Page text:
Mark Schatzker discusses several pieces of fascinating research here, showing how goats were able to balance their diet. Whenever a goat (or another animal for that matter) has a certain nutritional deficiency, for example, a lack of iodine, they’ll start looking for other foods to make up for that iodine. Of course, they don’t know they’re lacking that specific nutrient. Also, they don’t know that a certain plant contains that nutrient. However, they do know that they feel better after eating something with the nutrient they’re lacking.
A very important parameter in remembering what was good for them in a certain situation, is the flavor of that food. The flavor helps them to ‘remember’ or recognize the role of that food. As a result, a next time they might have the same deficiency, they’ll be looking for those foods, more specifically, that flavor again. Another study, where the same concept is shown for children is also discussed, it’s amazing.
Where flavor confuses us
However, this nutritional wisdom can be fooled. Quite easily actually, simply through flavor. Train a goat that lavender tasting grains are good for them if they have a certain protein deficiency, and they’ll go looking for lavender tasting foods. If that lavender flavor was added artificially though, the goat will get confused and will make it hard for the goat to recognize the foods it needs.
The same goes for humans. Since a lot of low nutritional foods are flavored artificially, we have problem to link the flavor with actual nutritional value. Our system is fooled continuously.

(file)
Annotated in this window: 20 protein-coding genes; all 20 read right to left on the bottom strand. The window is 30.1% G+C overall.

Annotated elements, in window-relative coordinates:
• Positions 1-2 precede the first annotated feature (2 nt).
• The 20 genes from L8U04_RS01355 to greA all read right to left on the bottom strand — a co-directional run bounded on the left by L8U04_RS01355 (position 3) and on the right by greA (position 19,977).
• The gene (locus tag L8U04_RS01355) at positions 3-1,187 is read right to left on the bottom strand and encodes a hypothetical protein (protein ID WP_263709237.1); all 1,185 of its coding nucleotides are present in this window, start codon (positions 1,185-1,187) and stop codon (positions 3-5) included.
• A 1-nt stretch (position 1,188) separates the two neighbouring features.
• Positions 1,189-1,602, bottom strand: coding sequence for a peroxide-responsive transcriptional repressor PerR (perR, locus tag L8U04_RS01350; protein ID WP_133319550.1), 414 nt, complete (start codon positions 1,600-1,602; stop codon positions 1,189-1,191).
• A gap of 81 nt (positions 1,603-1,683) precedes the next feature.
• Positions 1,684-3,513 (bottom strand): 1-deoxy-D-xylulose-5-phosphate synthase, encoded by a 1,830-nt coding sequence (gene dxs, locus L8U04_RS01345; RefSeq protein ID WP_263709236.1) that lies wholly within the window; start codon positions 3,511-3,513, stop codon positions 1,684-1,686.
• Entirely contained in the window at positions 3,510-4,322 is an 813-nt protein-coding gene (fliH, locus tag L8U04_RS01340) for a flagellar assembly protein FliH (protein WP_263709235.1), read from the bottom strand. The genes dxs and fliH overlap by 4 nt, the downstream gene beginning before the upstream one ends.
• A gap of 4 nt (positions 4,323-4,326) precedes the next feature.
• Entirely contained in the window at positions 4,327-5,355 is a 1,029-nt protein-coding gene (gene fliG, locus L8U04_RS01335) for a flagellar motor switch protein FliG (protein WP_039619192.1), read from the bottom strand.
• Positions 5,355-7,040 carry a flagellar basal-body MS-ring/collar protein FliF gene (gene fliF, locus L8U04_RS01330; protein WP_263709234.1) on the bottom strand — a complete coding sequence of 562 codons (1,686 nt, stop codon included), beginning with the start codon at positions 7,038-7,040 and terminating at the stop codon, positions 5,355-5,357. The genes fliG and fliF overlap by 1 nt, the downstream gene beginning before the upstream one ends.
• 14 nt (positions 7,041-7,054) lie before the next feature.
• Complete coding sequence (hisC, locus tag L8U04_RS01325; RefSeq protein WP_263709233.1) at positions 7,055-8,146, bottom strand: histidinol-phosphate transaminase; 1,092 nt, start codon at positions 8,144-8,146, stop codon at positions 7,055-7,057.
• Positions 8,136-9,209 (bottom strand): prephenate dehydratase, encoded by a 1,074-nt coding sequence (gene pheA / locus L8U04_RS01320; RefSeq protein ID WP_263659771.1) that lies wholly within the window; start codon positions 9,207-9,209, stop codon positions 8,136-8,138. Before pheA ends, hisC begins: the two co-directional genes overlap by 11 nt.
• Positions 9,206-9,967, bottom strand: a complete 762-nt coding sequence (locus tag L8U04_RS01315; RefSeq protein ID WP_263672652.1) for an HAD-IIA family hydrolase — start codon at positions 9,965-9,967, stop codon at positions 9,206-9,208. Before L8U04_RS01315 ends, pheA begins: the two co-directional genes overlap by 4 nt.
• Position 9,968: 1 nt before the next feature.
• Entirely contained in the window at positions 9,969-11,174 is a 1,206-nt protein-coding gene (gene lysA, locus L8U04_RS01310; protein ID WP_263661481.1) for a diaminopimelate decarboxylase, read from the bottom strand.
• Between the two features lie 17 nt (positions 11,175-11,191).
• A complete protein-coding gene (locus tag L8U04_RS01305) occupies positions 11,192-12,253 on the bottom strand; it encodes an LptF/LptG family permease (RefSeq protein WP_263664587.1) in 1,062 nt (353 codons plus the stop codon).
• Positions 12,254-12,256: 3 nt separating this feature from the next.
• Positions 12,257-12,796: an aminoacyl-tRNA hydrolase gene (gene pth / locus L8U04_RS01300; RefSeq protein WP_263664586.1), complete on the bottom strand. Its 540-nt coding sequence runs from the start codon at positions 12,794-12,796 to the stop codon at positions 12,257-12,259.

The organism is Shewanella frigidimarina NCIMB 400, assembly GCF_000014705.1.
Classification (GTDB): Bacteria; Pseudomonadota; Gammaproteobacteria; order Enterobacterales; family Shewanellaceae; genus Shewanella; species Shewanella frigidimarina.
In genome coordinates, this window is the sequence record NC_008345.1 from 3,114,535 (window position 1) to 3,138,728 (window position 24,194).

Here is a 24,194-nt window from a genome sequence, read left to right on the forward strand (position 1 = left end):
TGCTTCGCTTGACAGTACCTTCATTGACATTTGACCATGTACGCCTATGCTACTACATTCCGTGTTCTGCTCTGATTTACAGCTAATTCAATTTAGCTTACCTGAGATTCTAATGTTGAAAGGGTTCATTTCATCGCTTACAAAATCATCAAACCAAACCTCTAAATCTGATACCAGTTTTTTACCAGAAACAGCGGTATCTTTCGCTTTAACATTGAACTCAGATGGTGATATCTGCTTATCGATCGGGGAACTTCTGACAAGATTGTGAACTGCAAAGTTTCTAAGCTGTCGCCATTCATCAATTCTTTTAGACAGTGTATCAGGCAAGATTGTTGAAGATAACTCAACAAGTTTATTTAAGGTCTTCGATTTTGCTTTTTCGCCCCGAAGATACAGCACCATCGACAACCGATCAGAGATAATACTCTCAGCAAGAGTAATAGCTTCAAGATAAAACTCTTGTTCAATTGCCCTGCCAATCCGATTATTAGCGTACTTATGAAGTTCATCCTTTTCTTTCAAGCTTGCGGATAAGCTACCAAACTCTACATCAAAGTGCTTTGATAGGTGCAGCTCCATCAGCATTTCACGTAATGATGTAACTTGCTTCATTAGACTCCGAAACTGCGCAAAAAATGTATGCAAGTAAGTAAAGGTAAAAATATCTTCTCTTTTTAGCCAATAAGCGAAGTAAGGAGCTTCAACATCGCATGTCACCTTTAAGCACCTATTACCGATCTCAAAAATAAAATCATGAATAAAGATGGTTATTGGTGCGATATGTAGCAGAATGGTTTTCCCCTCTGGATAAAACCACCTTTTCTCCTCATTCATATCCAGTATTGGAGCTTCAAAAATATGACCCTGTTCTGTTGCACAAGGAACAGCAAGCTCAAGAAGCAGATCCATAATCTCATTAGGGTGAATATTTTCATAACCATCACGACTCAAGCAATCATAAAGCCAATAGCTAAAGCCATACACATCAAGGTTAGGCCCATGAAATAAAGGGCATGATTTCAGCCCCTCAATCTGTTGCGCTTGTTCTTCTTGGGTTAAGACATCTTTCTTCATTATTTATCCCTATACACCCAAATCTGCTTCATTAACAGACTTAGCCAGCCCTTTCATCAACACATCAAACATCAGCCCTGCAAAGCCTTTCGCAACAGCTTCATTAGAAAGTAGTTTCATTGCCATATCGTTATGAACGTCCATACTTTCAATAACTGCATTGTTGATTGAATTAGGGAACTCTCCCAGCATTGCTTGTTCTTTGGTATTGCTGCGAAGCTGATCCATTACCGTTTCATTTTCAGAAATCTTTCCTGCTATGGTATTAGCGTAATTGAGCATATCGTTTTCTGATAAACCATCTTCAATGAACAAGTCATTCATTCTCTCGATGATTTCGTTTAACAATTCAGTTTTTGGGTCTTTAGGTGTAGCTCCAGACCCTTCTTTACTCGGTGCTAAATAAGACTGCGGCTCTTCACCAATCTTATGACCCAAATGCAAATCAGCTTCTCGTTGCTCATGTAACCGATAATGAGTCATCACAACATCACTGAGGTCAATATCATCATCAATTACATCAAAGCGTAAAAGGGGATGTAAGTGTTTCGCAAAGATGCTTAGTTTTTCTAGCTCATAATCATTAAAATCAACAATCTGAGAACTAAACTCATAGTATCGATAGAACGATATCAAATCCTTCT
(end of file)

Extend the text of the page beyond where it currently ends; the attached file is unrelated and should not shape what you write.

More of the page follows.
The Dorito Effect
This is where the title: Dorito Effect, comes in. Dorito’s themselves were pretty flavourless when they were introduced, which is why most people ate them with a sauce. Up to the point where someone found a way to flavor Doritos and make them taste like tacos. All of a sudden, you could easily eat an entire bag without filling up.
The Dorito Effect can also be found in those flavorless tomatoes with ice berg lettuce and plenty dressing. We’re trying to cover up something flavourless to help us eat more.
Obesity is flavor confusion?
According to Mark, the obesity epidemic isn’t a mere calorie calculation. We have to understand why people would even want to eat so many calories. If you’re eating a plain tasty broccoli or potato, you’ll never be able to eat as much calories to become obese. Your body will already stop, partly because of those secondary minor components in for instance a broccoli, that help you feel full or at least stop eating.
It’s a very interesting point that the author makes. It’s definitely changed how I look at food. It’s not a mere calorie calculation, it’s a lot more complex. We as food scientists should at least be aware and see where we can or should use this knowledge.
The author of the Dorito Effect, Mark Schatzker, has written another book about flavor and food before (called: Steak: One man’s search for the World’s tastiest piece of beef). That book was centered around beef and steak. Besides this previous book, he has written various articles for various new outlets.
This is must read if you’re in food development, but definitely worthwhile as well if you’re interested in food and nutrition. It’s definitely changed how I look at food and farming. Also, the book has been written very well. It’s a true story of the author exploring the topic through chicken and tomatoes.
If you’d like to get a better first impression of the book, considering reading these articles by Mark Schatzker in which he illustrates his main concept using chicken and chicken flavour.
The Dorito Effect: How our approach to food is killing its flavour, Mark Schatzker, The Globe and Mail, April 2015, link
Why chicken doesn’t taste like chicken anymore, Mark Schatzker, NY Post, April 2015, link
Mark Schatzker’s personal website, link
What a curious law-suit about egg-less mayonaise can teach us, Mark Schatzker, 2014, link; another plea for transparency and especailly clarity in the food industry
The pungent debate of using garlic in cooking, Mark Schatzker, 2014, link; another article by Mark Schatzer pleading for more flavour in the raw materials we use in our food